What to do about Peel Street loos?

SPEND THE PENNIES OR BOWL ’EM? There is support for a new Peel Street toilet facility but spiralling costs have district councillors concerned. The current toilets are protected under the Resource Management Act and Historic Places Tairawhiti is keen to see some form of “adaptive reuse” to showcase the toilets’ Edwardian architecture. File picture

With costs spiralling “out of control”, an expensive plan to restore the Peel Street toilets and build a new dunny could be flushed down the pipes.

Gisborne District Council’s community development and services committee last week heard costs to build a new toilet facility in peel Street had ballooned to $215,000.

That resulted in councillor Shannon Dowsing proposing a new motion asking for a new report weighing up the benefits of demolishing the “historic” Peel Street toilet block, versus alternatives.

“In 2017, the council decided to close the Peel Street toilets, build a smaller toilet unit in its proximity, and proceed with earthquake strengthening the existing building,” he said.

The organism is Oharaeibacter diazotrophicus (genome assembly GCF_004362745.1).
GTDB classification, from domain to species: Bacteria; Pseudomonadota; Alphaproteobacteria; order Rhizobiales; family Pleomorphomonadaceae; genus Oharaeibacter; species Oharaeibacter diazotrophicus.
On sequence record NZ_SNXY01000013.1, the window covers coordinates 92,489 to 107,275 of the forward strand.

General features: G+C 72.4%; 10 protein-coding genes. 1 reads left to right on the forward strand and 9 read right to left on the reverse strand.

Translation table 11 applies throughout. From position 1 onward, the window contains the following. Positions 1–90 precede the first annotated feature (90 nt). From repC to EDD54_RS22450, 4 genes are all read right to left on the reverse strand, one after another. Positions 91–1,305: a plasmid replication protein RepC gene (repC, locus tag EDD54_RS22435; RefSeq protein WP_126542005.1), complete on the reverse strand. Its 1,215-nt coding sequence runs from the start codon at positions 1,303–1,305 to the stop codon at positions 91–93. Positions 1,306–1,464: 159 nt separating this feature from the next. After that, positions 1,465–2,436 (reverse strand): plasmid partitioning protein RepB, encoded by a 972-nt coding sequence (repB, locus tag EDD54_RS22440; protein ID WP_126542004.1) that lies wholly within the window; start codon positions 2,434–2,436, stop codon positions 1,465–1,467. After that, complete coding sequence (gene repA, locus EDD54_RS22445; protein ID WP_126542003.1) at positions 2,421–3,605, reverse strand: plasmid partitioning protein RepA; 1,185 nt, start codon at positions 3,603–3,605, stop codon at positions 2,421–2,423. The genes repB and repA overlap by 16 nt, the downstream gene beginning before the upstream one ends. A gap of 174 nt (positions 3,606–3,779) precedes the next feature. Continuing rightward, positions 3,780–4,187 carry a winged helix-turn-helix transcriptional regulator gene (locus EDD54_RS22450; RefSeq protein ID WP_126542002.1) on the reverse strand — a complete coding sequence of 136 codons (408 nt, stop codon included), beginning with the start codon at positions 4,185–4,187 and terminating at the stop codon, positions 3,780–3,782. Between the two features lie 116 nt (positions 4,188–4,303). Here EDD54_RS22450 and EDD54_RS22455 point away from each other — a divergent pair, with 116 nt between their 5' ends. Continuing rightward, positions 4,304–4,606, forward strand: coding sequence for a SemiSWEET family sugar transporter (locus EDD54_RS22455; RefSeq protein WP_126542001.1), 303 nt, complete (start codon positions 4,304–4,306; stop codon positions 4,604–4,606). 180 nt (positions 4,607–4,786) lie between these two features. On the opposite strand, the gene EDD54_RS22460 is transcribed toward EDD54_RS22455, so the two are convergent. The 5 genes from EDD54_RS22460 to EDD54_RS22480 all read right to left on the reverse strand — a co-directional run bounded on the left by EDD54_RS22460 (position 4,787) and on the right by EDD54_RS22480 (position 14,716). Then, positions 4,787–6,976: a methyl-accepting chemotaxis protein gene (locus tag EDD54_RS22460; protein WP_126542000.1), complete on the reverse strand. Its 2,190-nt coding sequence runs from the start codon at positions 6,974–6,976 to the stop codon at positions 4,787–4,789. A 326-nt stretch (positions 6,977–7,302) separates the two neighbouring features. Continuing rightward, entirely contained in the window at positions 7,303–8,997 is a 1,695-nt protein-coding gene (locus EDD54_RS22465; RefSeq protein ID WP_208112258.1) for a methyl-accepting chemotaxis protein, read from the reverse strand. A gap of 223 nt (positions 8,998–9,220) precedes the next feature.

“In my opinion, this project has gone so far off track it is no longer representative of any decision the council has made.

“I don’t believe we should be building this additional toilet at the cost we have. It was originally proposed as an add-on to our core project (of earthquake strengthening the existing toilet complex).”

Initial costs of $120,000 for a two-unit toilet now stood at $215,000, due to existing underground piping services in the area.

“The building is inappropriate for 24 hours, so it doesn’t serve its purpose. In terms of retaining the building, that’s a historic decision we need to look at.

“The scope and the budget creep has been ridiculous, to put it bluntly.

“We were looking at $400,000 to do everything. Now we are looking at $1m to do the refit, plus another $215,000 to do the 24-hour facility. The budget has spiralled out of control.”

Amber Dunn seconded Mr Dowsing’s motion.

“There are five sets of toilets at Wainui Beach for all those people from the Coast that drive into town can go to the toilet there. There is a toilet at the Marina car park that can be used as well. One block away from Peel Street is Bright Street toilet. It is not actually that far away to find a public toilet outside of Peel Street.

“I do not support $215,000 for a toilet. We don’t actually have money to be spending like that.”

The issue had been going on for too long and it needed to be “put to bed”.

Malcolm MacLean said he could support replacing the toilets with a new facility as there was definitely a “good reason” to have a toilet located there.